Coinbase Files for Amicus Brief in Support of Ripple

  • The exchange argues that the SEC failed to provide a “fair notice” that selling XRP was illegal, and that it previously made public statements that those transactions were lawful.
  • Coinbase also pointed out that the SEC is yet to provide clear guidance to crypto businesses, and that it keeps being inconsistent about its enforcement approach.
Coinbase CEO Brian Armstrong at Vanity Fair's New Establishment Summit, talking about the future of crypto and Facebook's Libra

Coinbase CEO Brian Armstrong at Vanity Fair’s New Establishment Summit, October 2019.Vanity Fair

Popular cryptocurrency exchange Coinbase has requested permission to file an amicus brief in the ongoing lawsuit between Ripple Labs and the U.S. Securities and Exchange Commission, the company’s chief legal officer Paul Grewal said via Twitter on 31 October.

According to the announcement, Coinbase has asked the presiding judge for permission to file a amicus curiae brief — a legal document containing advice or information to a court case from a third-party not involved in the case — in connection to the Ripple lawsuit. If approved, the information provided by Coinbase will be taken into account before the court makes its final decision on the case. Grewal tweeted:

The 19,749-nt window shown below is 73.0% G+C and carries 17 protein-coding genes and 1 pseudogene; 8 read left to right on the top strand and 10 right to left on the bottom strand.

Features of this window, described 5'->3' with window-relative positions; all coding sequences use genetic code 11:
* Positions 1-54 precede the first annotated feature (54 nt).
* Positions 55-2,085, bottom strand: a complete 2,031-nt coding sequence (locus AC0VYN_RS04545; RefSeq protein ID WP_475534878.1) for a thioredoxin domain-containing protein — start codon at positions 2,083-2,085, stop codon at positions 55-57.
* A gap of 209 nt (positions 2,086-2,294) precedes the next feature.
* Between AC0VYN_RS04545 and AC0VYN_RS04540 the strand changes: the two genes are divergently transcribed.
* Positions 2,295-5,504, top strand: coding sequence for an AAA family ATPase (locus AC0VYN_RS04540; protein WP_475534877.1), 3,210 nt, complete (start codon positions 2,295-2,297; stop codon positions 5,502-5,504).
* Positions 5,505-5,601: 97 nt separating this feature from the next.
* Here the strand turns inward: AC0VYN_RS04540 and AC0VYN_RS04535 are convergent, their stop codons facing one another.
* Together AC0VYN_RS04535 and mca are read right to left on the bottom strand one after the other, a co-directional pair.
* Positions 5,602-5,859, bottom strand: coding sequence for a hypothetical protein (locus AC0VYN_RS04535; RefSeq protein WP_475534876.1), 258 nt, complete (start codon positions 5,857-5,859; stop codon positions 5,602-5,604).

Coinbase’s document highlights that there is a fundamental protection under the U.S. Constitution stating that government agencies must first give a “fair notice” that a conduct is in violation of law before taking enforcement actions. It argues that the SEC had lost sight of this fundamental principle when it started suing sellers of XRP tokens after it made “public statements signaling that those transactions were lawful”.

The exchange points out that the SEC had allowed XRP to be traded for years before taking legal action against Ripple, and urged the court to deny the SEC’s request for summary judgment. It further argues that the regulator has still not provided clear guidance to businesses, and that it keeps being inconsistent about its enforcement approach, creating uncertainty for companies in the sector. Coinbase’s brief reads:

“The absence of formal rulemaking has led to unexpected enforcement actions like this one that create market uncertainty and profoundly disadvantage U.S. trading platforms like Coinbase as they compete with offshore platforms in jurisdictions where there is no risk of regulatory enforcement surprise.”

The exchange is not the first to request approval for an amicus brief, with crypto advocacy group Blockchain Association filing for the same motion last week. The group had made the same argument as Coinbase — that the SEC has failed to provide clear regulation for a fast-growing industry — and that it was disregarding Supreme Court and Second Circuit precedents, which clearly state that transactions abroad are beyond the jurisdictional reach of the regulator.

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